Category Archives: Writing

Writers Write — and So Do Teachers of Writers

My writing/reading spot.

In the past couple of weeks, I’ve been working on six different writing projects in my professional life — two blog posts, two chapter proposals with a colleague, and two proposals for presentations for the 2017 NCTE Annual Convention with different collaborators. The process of writing for various audiences, purposes, and situations has reminded me not only that I enjoy writing, but that I am a better teacher of writing when I regularly write — whether for personal or professional circumstances.  I know I am probably preaching to the converts here, but being a reflective writer makes me a better writing teacher in some very concrete ways.

Recognizing the Struggle. Writing is hard. When I am writing myself, I remember what is challenging about the process, and I recognize the places where I want to quit. I am also reminded of the strategies I use to overcome difficult portions or writer’s block. For instance, I remember that I need time for an idea to germinate. Taking breaks, going for walks, and talking with others are essential parts of my process, but often, they get squelched in my classroom. I remember, too, that sometimes I just have to write through the challenges – trying to get what I can down on paper and knowing that I can improve it later. Most importantly, though, I remember that I don’t have to be alone as a writer — that I can reach out to others for collaboration and feedback during the process not just when I complete the first draft. Transferring what I know about my process into my classroom means committing to an environment that values thought, conversation, and collaboration along the way. It also means sharing my strategies more explicitly with students with my own real rough drafts.

Classroom Tools That Work: Helping Writers Be Better Writers

The apps and extensions that help power our Google Apps for Education paperless classroom

This is the second in a five-part series about favorite apps and extensions for Google Chrome and Google Drive.

In the first post in this series, I covered some essential tools for managing the new apps and extensions that you’ll want to add to your Chrome browser. In this post, I’ll share the tools that my students and I have found to help writers be better writers.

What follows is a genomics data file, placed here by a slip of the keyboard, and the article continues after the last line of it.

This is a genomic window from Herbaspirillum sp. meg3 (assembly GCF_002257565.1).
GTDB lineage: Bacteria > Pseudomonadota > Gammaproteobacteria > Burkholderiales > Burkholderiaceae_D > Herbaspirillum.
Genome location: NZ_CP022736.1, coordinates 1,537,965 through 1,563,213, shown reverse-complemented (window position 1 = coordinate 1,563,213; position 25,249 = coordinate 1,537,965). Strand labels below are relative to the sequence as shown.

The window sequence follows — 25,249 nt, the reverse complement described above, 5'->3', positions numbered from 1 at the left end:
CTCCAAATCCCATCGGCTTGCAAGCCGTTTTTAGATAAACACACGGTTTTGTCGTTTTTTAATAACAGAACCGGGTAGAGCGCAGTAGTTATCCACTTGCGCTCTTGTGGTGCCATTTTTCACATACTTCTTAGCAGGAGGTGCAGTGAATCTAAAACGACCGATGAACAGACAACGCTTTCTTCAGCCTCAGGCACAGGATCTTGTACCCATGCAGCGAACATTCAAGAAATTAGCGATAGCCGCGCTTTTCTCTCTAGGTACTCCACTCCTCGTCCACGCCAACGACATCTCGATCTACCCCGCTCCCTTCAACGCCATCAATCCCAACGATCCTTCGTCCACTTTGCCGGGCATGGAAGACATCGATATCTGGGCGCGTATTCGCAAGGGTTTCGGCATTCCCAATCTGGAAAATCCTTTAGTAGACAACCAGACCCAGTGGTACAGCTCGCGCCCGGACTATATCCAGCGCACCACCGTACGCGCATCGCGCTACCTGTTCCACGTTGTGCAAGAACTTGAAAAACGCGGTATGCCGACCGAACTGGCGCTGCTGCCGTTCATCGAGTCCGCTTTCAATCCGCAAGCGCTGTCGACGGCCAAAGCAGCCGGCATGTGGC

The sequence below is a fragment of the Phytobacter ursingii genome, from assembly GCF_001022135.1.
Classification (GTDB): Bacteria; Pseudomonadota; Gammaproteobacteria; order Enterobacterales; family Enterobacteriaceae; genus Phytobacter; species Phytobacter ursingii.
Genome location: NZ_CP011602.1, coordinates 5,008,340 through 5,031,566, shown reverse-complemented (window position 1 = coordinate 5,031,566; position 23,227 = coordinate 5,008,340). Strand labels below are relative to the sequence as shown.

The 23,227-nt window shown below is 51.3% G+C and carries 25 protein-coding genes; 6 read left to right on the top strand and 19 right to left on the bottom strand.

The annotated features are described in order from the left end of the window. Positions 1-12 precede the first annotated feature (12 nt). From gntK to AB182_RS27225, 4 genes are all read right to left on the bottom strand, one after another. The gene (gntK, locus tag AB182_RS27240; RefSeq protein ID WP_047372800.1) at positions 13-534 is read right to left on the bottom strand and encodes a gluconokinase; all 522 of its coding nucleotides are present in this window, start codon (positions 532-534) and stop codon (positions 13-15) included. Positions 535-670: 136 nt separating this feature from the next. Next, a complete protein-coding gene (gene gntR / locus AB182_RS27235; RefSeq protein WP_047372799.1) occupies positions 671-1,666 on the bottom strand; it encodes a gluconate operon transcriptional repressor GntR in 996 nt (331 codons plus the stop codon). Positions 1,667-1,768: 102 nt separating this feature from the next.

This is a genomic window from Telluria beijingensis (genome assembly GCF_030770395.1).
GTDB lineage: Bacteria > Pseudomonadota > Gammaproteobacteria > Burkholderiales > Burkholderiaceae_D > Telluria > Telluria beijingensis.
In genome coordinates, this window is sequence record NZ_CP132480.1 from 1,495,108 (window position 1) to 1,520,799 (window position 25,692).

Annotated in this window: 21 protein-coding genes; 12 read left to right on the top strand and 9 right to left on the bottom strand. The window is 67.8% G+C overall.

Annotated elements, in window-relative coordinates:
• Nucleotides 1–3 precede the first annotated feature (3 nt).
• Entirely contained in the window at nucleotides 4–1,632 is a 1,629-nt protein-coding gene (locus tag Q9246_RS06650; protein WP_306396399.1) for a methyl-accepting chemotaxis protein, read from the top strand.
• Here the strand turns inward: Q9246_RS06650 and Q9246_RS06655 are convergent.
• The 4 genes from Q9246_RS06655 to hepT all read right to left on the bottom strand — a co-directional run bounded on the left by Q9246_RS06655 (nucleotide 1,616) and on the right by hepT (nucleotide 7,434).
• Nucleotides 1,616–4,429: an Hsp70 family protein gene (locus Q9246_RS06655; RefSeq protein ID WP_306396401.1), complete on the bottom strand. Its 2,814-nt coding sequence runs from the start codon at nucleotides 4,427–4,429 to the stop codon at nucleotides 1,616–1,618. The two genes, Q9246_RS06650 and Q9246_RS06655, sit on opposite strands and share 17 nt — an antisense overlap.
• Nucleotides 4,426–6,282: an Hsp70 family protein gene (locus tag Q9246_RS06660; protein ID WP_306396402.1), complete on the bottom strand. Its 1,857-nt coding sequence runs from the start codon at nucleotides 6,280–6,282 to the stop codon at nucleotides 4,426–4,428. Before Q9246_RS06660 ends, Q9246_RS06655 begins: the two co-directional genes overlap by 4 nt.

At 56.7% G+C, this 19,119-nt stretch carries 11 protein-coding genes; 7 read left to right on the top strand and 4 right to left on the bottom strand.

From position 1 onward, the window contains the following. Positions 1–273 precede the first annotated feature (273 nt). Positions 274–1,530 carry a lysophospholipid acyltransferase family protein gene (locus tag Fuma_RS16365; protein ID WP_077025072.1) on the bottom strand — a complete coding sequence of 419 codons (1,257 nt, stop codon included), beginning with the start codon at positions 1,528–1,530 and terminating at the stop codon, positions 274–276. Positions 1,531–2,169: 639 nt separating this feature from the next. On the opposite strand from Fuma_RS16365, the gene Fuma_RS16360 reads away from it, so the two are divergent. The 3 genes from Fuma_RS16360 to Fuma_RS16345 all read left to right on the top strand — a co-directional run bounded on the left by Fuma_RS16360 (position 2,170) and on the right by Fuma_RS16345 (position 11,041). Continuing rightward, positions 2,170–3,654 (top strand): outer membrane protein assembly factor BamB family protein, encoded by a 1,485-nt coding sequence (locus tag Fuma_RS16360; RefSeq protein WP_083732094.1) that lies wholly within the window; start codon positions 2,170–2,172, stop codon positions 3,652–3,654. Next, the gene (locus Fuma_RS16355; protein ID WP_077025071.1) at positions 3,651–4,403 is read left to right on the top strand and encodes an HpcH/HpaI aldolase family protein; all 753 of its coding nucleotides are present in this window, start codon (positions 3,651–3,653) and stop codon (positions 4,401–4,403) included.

Four tools that help writers be better writers

Read&Write for Google

What is it?

Read&Write for Google is a Chrome Extension that is used within a Google document. Teachers can sign up for premium features free; students start with a 30-day trial; some features disappear after the trial, but many remain.

Becoming Authentic Writers, Part 3

How the paperless classroom goes beyond teacher convenience

This is the third in a series of posts about the impact of a paperless approach on the writing process and product.

In the first post in this series, I talked about using technology to improve my feedback to high school students, and in the second, I wrote specifically about the growth I see in my students as a result of using the tools in Google Drive.  This post will explain how I organize a paperless classroom using Google. I delayed writing this post when I found out about Google Classroom, a learning management system to be released in the fall for schools using Google Apps for Education. Now that I have had the time to preview Classroom, I’ll explain what I do to stay organized in a paperless classroom using Google, and I’ll touch on how I anticipate Google Classroom complementing my paperless classroom next year.

Telling Our Stories: Creating Authentic Narratives of Home

Recently I wrote an article that was published in the Michigan Council of Teacher’s of English Language Arts Journal of Michigan.  The theme for this edition was Location, Location, Location, and my submission reflects the uniqueness of rural northern Michigan.  Below is the article and the appendix containing my assignment.

When I moved from the suburbs of Detroit to northern Michigan twenty-two years ago, I wondered if I was moving to the frontier.

Becoming Authentic Writers, Part 2

Image by Anasuarezrivero (Own work) [CC-BY-SA-3.0], via Wikimedia Commons
How the paperless classroom goes beyond teacher convenience

This is the second in a series of posts about the impact of a paperless approach on the writing process and product.

In the first post in this series, I talked about using technology to improve my feedback to high school students.  My earliest experiment involved using my smart phone and using an iPad app called Explain Everything to provide audiovisual feedback for students.  My paperless classroom, though, has evolved quickly, and this year, we went Google.

Becoming Authentic Writers, Part 1

How the paperless classroom goes beyond teacher convenience

This post was featured on the Chippewa River Writing Project’s Teachers as Writers Blog this week. Check out the blog for other great posts from CRWP teachers.

This is the first in a series of posts about the impact of a paperless approach on the writing process and product.

"Stack of Papers" by Flickr user Jenni C
“Stack of Papers” by Flickr user Jenni C

When it comes to technology, I am a geek.  My students and my colleagues will not be surprised that I spend countless hours playing with technology and dreaming of ways to adapt it for the classroom.  My friends and family are not shocked when we go shopping and they lose me in the Apple Store or the Best Buy (if the local bookstore does not claim me first).